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:lol:.... seems that way. I'm plenty interested in anything that will do the job better than whats currently available, but I cant get worked up over products that are still vapour ware.

Indeed. Somebody buy the first OLED here.. All looks at jsmith :wub::)

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My C7 from JB came in a small private courier van but was upright and the delivery guy asked me to check the “tilt sensors” attached to the box to confirm that it had not been laid on one side or angl

Not many people will highlight this in there OLED comparisons but the LG has the best operating system of any TV on the market and not by a small margin but a country mile.The PQ difference between th

You are not adding a lot to the discussion qwertyqaz.

Not at $9000 - $10000 mate... ;)

Don't be too quick to judge.. :P Maybe when you see the IQ you couldn't resist... $9000 is just the cost of 3 root canals :hmm:... Given a choice what would a hobbyist do? :pinch:

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You skipped over the issue of size/performance to price ratio.

Size/performance is something that matters to you and me... Alot of people (especially some men's wives) can be rather fickle about these things. As you know this is why the thin and more expensive edge LED panels sell... they look good. OLED panels will look good, be thinner and thus will sell... even more so once cheaper.

Do you really think OLED will "take over" in three years? They will have barely entered the market by then and market share will be tiny. It took over 20 years for LCD and Plasma to get to where they are now.

Nah mate, more like 5 - 10... where'd three come from in the first place...? :huh:

BTW OLED will be amazing not just for blacks, but for overall colour reproduction and motion... these are things people will be able to see, especially once drawn to them by sales persons.

Anyway, at this point this is all just opinion and speculation.

The technology itself I believe is very interesting on a technical level and the panels will be amazing IMO... something I personally am looking forward to, as I believe many others are here too.

JSmith :ninja:

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This is how a reputable industry analysis sees it. In this period it as Owen sees it LCD (LED) is the huge market - 250 million in 2016

PDP is almost gone as are CCFL LCD

DisplaySearch_Forecast_for_OLED_TV_and_4Kx2K_LCD_TV_130103.PNG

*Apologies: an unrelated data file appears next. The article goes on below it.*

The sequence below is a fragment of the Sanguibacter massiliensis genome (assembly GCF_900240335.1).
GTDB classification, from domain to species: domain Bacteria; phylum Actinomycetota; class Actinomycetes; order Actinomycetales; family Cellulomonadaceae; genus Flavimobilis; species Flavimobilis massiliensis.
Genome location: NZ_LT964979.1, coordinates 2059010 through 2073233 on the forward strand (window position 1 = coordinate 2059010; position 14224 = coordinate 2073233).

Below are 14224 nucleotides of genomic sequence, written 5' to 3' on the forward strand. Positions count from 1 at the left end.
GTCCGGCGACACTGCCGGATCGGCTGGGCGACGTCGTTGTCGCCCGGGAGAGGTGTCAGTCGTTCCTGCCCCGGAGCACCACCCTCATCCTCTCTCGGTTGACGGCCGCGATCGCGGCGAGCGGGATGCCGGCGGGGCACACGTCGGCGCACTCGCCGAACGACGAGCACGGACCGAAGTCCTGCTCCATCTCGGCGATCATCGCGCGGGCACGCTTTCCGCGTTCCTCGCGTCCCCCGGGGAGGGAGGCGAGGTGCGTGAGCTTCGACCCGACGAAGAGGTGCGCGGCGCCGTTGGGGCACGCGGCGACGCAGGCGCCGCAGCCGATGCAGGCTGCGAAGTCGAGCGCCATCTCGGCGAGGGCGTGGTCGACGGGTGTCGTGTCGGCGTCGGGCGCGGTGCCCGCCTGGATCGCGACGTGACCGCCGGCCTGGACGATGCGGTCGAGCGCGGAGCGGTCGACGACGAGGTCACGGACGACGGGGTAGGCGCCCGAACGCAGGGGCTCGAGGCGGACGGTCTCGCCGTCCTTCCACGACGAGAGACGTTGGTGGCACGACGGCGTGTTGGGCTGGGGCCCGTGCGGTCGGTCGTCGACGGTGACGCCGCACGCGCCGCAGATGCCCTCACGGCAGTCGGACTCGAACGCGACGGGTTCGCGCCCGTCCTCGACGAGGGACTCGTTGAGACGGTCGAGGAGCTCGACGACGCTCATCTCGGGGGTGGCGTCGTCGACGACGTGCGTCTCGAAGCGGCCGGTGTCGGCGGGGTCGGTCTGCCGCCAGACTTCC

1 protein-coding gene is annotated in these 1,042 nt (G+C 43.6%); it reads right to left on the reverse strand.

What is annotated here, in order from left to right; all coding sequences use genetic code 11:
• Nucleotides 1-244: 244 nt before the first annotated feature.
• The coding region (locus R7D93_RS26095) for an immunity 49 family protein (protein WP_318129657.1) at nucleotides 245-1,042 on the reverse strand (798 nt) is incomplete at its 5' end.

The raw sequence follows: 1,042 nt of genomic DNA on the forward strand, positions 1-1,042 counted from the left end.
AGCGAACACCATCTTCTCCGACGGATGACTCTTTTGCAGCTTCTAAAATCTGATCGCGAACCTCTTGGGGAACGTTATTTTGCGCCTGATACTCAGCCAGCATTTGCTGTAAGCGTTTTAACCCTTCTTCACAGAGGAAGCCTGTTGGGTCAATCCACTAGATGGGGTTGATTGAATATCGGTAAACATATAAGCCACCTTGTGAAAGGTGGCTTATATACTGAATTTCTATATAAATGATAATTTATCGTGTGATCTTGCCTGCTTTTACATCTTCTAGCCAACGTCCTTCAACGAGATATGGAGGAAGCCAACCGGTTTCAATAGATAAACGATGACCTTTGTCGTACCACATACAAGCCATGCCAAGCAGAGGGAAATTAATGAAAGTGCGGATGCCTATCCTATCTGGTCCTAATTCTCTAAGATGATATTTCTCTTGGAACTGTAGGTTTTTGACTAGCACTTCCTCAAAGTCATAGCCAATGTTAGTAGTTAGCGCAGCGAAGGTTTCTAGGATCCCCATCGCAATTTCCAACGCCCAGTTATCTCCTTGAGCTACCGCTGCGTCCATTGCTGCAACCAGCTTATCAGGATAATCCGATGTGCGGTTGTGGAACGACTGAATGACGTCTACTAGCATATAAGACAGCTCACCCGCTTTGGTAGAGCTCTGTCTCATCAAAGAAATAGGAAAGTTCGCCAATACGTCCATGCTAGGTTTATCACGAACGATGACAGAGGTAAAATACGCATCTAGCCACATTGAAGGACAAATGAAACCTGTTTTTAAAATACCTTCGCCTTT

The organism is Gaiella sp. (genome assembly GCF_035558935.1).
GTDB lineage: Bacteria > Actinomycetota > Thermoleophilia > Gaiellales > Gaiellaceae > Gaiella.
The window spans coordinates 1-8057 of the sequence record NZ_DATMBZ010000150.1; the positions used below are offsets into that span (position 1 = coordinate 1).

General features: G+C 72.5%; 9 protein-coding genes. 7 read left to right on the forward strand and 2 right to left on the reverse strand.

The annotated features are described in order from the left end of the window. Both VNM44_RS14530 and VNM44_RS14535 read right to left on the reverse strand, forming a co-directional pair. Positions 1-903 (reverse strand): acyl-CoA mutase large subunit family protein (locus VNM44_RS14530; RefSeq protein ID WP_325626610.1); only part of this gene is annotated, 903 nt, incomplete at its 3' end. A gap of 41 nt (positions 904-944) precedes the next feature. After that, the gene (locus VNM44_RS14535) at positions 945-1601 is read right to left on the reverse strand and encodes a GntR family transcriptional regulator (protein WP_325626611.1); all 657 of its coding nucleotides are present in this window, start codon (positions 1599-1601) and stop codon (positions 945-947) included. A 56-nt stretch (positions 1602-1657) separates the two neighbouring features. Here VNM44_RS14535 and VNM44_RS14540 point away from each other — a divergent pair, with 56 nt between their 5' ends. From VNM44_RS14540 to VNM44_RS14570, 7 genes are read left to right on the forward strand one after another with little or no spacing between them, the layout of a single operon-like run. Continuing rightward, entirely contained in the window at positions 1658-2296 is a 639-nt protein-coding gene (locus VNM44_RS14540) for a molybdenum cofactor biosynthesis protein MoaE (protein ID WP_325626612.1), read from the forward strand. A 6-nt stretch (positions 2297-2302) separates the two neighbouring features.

The premium predictions likely look like this. 7 million in 2016:

DisplaySearch_TV_Shipment_Growth_by_Technology_130103.png

Source:

http://www.displaysearch.com/cps/rde/xchg/displaysearch/hs.xsl/index.asp

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This is how a reputable industry analysis sees it. In this period it as Owen sees it LCD (LED) is the huge market - 250 million in 2016

PDP is almost gone as are CCFL LCD

Reputable...? Owen says we need to take that kind of information with a grain of salt... hmmm.

There's many other predictions that vary and they are longer term forecasts such as ten years... that only covers the next 3 years and we all know that in that time OLED will have barely settled into the market.

JSmith :ninja:

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Size/performance is something that matters to you and me... Alot of people (especially some men's wives) can be rather fickle about these things. As you know this is why the thin and more expensive edge LED panels sell... they look good. OLED panels will look good, be thinner and thus will sell... even more so once cheaper.

Nah mate, more like 5 - 10... where'd three come from in the first place...? :huh:

BTW OLED will be amazing not just for blacks, but for overall colour reproduction and motion... these are things people will be able to see, especially once drawn to them by sales persons.

Anyway, at this point this is all just opinion and speculation.

The technology itself I believe is very interesting on a technical level and the panels will be amazing IMO... something I personally am looking forward to, as I believe many others are here too.

JSmith :ninja:

The general sweet spot for TV pricing is around $2k to 3K not $9K to $10K when 60 inch OLED is priced at that sort of region then they will sell. Don't believe the hype so much. If you actually calibrated a current plasma or LED TV you know most of them can be calibrated close to industry reference level. Just go to the HDTV test UK site have a look at Samsung E8000 ( a mid market plasma) the calibrated accuracy on that set is almost spot on. OLED may improve on contrast ratio and gamma but I doubt it will achieve massive improvement in accuracy compare to what we have at the moment.

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Reputable...? Owen says we need to take that kind of information with a grain of salt... hmmm.

Ranked in the worlds top 25 research organisations, but you make your judgement http://en.wikipedia.org/wiki/NPD_Group

I don't doubt that as yields/volumes increase so will OLED market. These figures put it at less than 3% in 2016, so it will take time.